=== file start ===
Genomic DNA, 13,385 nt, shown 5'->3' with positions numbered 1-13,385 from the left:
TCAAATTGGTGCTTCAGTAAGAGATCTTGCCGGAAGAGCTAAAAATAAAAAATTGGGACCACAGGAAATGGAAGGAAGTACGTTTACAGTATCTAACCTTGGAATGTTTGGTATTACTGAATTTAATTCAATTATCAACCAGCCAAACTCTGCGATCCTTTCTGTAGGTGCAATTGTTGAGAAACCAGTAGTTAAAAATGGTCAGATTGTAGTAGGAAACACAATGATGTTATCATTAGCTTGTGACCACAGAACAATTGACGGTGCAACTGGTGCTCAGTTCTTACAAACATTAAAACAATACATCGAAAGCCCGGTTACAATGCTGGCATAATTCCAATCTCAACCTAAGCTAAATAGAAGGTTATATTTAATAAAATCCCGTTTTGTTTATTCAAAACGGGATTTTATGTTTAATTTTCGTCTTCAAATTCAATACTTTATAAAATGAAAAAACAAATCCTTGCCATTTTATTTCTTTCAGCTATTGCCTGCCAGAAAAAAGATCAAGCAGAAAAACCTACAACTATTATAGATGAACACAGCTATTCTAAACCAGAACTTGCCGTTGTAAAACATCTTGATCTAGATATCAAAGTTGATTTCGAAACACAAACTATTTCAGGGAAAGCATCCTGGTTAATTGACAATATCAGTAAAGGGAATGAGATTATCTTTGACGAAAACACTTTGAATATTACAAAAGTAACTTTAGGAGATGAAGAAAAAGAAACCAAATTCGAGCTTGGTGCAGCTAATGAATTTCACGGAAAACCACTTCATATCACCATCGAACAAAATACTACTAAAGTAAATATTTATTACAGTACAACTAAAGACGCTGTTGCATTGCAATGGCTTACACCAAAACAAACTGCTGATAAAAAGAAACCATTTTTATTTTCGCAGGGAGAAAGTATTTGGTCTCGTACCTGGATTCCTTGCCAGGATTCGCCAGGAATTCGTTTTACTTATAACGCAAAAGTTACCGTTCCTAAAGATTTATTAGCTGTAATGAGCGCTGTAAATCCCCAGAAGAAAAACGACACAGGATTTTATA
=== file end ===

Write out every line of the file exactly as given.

Genomic DNA, 13,385 nt, shown 5'->3' with positions numbered 1-13,385 from the left:
TCAAATTGGTGCTTCAGTAAGAGATCTTGCCGGAAGAGCTAAAAATAAAAAATTGGGACCACAGGAAATGGAAGGAAGTACGTTTACAGTATCTAACCTTGGAATGTTTGGTATTACTGAATTTAATTCAATTATCAACCAGCCAAACTCTGCGATCCTTTCTGTAGGTGCAATTGTTGAGAAACCAGTAGTTAAAAATGGTCAGATTGTAGTAGGAAACACAATGATGTTATCATTAGCTTGTGACCACAGAACAATTGACGGTGCAACTGGTGCTCAGTTCTTACAAACATTAAAACAATACATCGAAAGCCCGGTTACAATGCTGGCATAATTCCAATCTCAACCTAAGCTAAATAGAAGGTTATATTTAATAAAATCCCGTTTTGTTTATTCAAAACGGGATTTTATGTTTAATTTTCGTCTTCAAATTCAATACTTTATAAAATGAAAAAACAAATCCTTGCCATTTTATTTCTTTCAGCTATTGCCTGCCAGAAAAAAGATCAAGCAGAAAAACCTACAACTATTATAGATGAACACAGCTATTCTAAACCAGAACTTGCCGTTGTAAAACATCTTGATCTAGATATCAAAGTTGATTTCGAAACACAAACTATTTCAGGGAAAGCATCCTGGTTAATTGACAATATCAGTAAAGGGAATGAGATTATCTTTGACGAAAACACTTTGAATATTACAAAAGTAACTTTAGGAGATGAAGAAAAAGAAACCAAATTCGAGCTTGGTGCAGCTAATGAATTTCACGGAAAACCACTTCATATCACCATCGAACAAAATACTACTAAAGTAAATATTTATTACAGTACAACTAAAGACGCTGTTGCATTGCAATGGCTTACACCAAAACAAACTGCTGATAAAAAGAAACCATTTTTATTTTCGCAGGGAGAAAGTATTTGGTCTCGTACCTGGATTCCTTGCCAGGATTCGCCAGGAATTCGTTTTACTTATAACGCAAAAGTTACCGTTCCTAAAGATTTATTAGCTGTAATGAGCGCTGTAAATCCCCAGAAGAAAAACGACACAGGATTTTATA